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CELL JUNCTIONS

CJ's anchor cells to each other and seal the boundaries between the cells. They also form channels for direct transport and communication between cells. There are several kinds.

ANCHORING JUNCTIONS

AJ's are present in all cell types, but esp in tissues that are subject to extreme mechanical stress such as the epithelia of the skin, intestine and uterus. Interactions between cells are mediated by the cytoskeleton. They are important in both adhesion and movement. ADHERENS JUNCTIONS are one type which connect groups of contractile actin filaments through the cell membrane to something outside (for movement), or cells to each other (zona adherens)(for structure). The two major proteins involved are IAP (intracellular attachment proteins) and TLG (transmembrane linker glycoproteins). They are found in the apical region of the cells, and comprise the adhesion junctions in intercalated discs of cardiac muscle tissue.

DESMOSOMES

D'S are button-like structures that connect the intermediate filaments (keratin, etc) of adjacent cells. Different types of cells have different numbers of them. Brain desmosomes are attached to VIMENTIN filaments. Epithelial cells are attached to KERATIN filaments.

A disease: PEMPHIGUS is a disease of autoimmunity that affects the skin. Antibodies destroy the desmosomes and cause blistering and leakage of body fluids into loosened epithelia.

TIGHT JUNCTIONS

Form a tight physical barrier between adjacent cells whose plasma membranes come in direct contact with one another. They prevent the movement of small molecules between two cells, and block the exchange of lipids in membranes that are in direct contact.

GAP JUNCTIONS

Are a hollow cylinder of protein forming a continuous open channel between cells, used for communication via the movement of small water-soluble molecules and ions. Prominent in nerve, brain, cardiac muscle, smooth muscle and liver cells.

THE EXTRACELLULAR MATRIX = ECM

The ECM is a network of proteins surrounding the cells in the body. It was long b elieved to function mainly as inert scaffolding for tissue, but in the early 80's Mina Bissell (Lawrence Berkeley National Laboratory) proposed that ECM is a key "singaling molecule" crucial for normal function cells. She futher postulated that ECM is one of the environmental factors (along with hormones) that communicate with a cell nucleus, modifying neclear structures and leading to selective gene expression. And that ECM is responsible for transmitting environmental signals to cells which affect all aspects of cell life incl proliferation, differentiation and death. Bissell's theory implied that alterations in the ECM or cellular responses to it could lead to malignancy, a radical idea at the time. Her experiments showed that in standard cultures, cancerous breast cells grew at the same rate and took on the same flat appearance as healthy breast cells. But when ECM was added to the culture, the healthy cells once again became plump and round and began sereting milk, whereas the cancerous cells grew wildly into a tumorous mass. Bissell was among the first to connect the regulation of cell growth and development wit the cells environment. This understanding helps wtih the diagnosis and treatment of cancer. This work suggests that even after cancer bgenes have been activated and lesions have formed, it may still be possible to reverse the process and restore the cells to normal appearance and function.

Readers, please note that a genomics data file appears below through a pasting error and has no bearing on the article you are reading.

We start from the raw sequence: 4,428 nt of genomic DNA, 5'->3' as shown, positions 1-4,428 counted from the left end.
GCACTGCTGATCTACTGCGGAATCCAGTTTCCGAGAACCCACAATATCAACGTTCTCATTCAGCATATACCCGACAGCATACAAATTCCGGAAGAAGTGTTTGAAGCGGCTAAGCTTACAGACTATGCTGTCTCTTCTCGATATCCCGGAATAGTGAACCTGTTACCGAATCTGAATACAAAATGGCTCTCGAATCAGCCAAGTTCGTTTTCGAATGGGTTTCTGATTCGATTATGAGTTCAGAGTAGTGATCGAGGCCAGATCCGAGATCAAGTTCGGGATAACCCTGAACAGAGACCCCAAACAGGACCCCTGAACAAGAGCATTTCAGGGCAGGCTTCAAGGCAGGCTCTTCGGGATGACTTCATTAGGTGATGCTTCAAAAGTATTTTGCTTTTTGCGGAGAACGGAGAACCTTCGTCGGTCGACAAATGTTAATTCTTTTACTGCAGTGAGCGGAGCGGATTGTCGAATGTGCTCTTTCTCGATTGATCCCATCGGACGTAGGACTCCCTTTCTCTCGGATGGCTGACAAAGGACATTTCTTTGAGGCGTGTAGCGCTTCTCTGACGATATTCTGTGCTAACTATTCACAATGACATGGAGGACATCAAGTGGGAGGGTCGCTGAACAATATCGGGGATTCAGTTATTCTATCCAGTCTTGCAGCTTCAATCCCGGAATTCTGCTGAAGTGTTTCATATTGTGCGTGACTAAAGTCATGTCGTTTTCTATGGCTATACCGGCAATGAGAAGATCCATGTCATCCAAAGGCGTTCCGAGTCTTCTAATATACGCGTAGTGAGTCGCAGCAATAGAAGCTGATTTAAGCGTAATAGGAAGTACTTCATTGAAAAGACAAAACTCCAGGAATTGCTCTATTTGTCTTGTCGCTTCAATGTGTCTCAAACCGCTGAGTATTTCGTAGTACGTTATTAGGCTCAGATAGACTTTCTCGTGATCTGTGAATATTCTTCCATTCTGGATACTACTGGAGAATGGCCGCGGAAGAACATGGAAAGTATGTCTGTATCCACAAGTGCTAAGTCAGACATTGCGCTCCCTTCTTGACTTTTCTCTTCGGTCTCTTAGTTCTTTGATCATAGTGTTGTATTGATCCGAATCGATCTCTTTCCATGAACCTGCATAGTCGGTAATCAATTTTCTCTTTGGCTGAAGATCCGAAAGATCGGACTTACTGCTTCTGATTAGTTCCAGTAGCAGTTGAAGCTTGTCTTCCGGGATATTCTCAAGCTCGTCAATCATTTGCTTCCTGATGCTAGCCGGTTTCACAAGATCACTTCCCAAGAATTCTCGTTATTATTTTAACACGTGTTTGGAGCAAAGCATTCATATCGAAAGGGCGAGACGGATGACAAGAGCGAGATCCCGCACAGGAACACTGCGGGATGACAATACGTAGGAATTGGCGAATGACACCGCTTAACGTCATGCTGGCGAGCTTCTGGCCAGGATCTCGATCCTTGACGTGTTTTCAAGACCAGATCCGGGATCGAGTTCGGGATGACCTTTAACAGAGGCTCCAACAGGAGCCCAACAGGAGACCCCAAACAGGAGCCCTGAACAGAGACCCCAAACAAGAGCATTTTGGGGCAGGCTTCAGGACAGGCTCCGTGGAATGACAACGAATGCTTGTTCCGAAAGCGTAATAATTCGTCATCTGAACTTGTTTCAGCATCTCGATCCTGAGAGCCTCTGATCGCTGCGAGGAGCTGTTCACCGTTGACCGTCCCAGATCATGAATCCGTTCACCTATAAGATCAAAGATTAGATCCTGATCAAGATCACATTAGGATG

The ECM contains proteoglycans that are approx 90-95% carb and 5-10% protein, and known as GAGs (glycosaminoglycans). They are long and linear and repeat disaccharide units, and are linked to a protein through a common oligosaccharide. The function to form a hydrated gel in which fibrous proteins are imbedded, proving lubrication and shock absorbtion.

Also contains structural proteins such as collagen, elastin and other fibrous proteins. Collage is a triple helix. Elastin is visible in histological slides of arteries.

Last but not least are the adhesion proteins such as FIBRONECTIN which is made by fibroblasts, monocytes and endothelial cells, and contains lots of disulfide bonds. The liver has lots of it, and the spleen has very little. Fibronectin binds to other matrix macromolecules or the cell surface, and functions in blood clotting, wound healing, and general tissue stabilization.

Another adhesion protein is LAMININ, a major glycoprotein in the basal lamina. It forms mats of poly peptide underlying all epithelial cell sheets, and mediates the attachment of cells to connective tissue.

END OF ZWICKEY LECTURE NOTES

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